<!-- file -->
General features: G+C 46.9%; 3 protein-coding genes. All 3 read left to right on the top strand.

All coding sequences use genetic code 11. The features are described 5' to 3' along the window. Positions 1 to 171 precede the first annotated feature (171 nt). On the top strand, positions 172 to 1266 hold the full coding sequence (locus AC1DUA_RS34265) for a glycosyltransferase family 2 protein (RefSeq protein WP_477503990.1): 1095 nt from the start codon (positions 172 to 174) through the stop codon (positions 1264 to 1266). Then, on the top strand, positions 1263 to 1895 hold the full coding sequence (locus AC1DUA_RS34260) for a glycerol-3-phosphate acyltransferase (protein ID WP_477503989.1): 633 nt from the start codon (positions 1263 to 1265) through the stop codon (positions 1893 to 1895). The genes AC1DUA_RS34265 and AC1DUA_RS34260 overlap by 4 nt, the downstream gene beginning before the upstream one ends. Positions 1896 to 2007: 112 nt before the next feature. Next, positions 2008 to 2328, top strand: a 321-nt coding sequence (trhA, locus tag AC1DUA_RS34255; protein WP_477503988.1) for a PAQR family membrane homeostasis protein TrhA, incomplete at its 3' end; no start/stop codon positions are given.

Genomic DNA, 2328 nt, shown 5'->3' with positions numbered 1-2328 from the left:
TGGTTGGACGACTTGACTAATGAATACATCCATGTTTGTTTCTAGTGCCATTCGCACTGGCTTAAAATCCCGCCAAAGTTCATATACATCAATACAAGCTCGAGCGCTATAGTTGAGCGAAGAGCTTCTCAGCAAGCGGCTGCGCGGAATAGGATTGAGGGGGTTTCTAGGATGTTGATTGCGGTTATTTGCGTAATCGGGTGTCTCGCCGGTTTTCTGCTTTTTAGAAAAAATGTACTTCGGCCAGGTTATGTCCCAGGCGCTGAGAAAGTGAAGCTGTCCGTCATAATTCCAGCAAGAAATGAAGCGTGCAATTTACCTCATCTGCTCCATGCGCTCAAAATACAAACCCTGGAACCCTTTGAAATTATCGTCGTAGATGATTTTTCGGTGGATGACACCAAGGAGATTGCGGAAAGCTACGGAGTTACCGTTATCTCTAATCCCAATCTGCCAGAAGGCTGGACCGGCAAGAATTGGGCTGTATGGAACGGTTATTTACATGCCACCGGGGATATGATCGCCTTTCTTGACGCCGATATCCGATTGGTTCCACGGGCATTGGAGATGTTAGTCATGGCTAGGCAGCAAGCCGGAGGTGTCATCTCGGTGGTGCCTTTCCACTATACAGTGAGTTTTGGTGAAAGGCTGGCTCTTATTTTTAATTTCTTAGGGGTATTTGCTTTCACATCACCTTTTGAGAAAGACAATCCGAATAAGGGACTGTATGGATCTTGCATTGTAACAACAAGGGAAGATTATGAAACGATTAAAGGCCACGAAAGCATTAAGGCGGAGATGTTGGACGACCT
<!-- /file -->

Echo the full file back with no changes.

General features: G+C 46.9%; 3 protein-coding genes. All 3 read left to right on the top strand.

All coding sequences use genetic code 11. The features are described 5' to 3' along the window. Positions 1 to 171 precede the first annotated feature (171 nt). On the top strand, positions 172 to 1266 hold the full coding sequence (locus AC1DUA_RS34265) for a glycosyltransferase family 2 protein (RefSeq protein WP_477503990.1): 1095 nt from the start codon (positions 172 to 174) through the stop codon (positions 1264 to 1266). Then, on the top strand, positions 1263 to 1895 hold the full coding sequence (locus AC1DUA_RS34260) for a glycerol-3-phosphate acyltransferase (protein ID WP_477503989.1): 633 nt from the start codon (positions 1263 to 1265) through the stop codon (positions 1893 to 1895). The genes AC1DUA_RS34265 and AC1DUA_RS34260 overlap by 4 nt, the downstream gene beginning before the upstream one ends. Positions 1896 to 2007: 112 nt before the next feature. Next, positions 2008 to 2328, top strand: a 321-nt coding sequence (trhA, locus tag AC1DUA_RS34255; protein WP_477503988.1) for a PAQR family membrane homeostasis protein TrhA, incomplete at its 3' end; no start/stop codon positions are given.

Genomic DNA, 2328 nt, shown 5'->3' with positions numbered 1-2328 from the left:
TGGTTGGACGACTTGACTAATGAATACATCCATGTTTGTTTCTAGTGCCATTCGCACTGGCTTAAAATCCCGCCAAAGTTCATATACATCAATACAAGCTCGAGCGCTATAGTTGAGCGAAGAGCTTCTCAGCAAGCGGCTGCGCGGAATAGGATTGAGGGGGTTTCTAGGATGTTGATTGCGGTTATTTGCGTAATCGGGTGTCTCGCCGGTTTTCTGCTTTTTAGAAAAAATGTACTTCGGCCAGGTTATGTCCCAGGCGCTGAGAAAGTGAAGCTGTCCGTCATAATTCCAGCAAGAAATGAAGCGTGCAATTTACCTCATCTGCTCCATGCGCTCAAAATACAAACCCTGGAACCCTTTGAAATTATCGTCGTAGATGATTTTTCGGTGGATGACACCAAGGAGATTGCGGAAAGCTACGGAGTTACCGTTATCTCTAATCCCAATCTGCCAGAAGGCTGGACCGGCAAGAATTGGGCTGTATGGAACGGTTATTTACATGCCACCGGGGATATGATCGCCTTTCTTGACGCCGATATCCGATTGGTTCCACGGGCATTGGAGATGTTAGTCATGGCTAGGCAGCAAGCCGGAGGTGTCATCTCGGTGGTGCCTTTCCACTATACAGTGAGTTTTGGTGAAAGGCTGGCTCTTATTTTTAATTTCTTAGGGGTATTTGCTTTCACATCACCTTTTGAGAAAGACAATCCGAATAAGGGACTGTATGGATCTTGCATTGTAACAACAAGGGAAGATTATGAAACGATTAAAGGCCACGAAAGCATTAAGGCGGAGATGTTGGACGACCT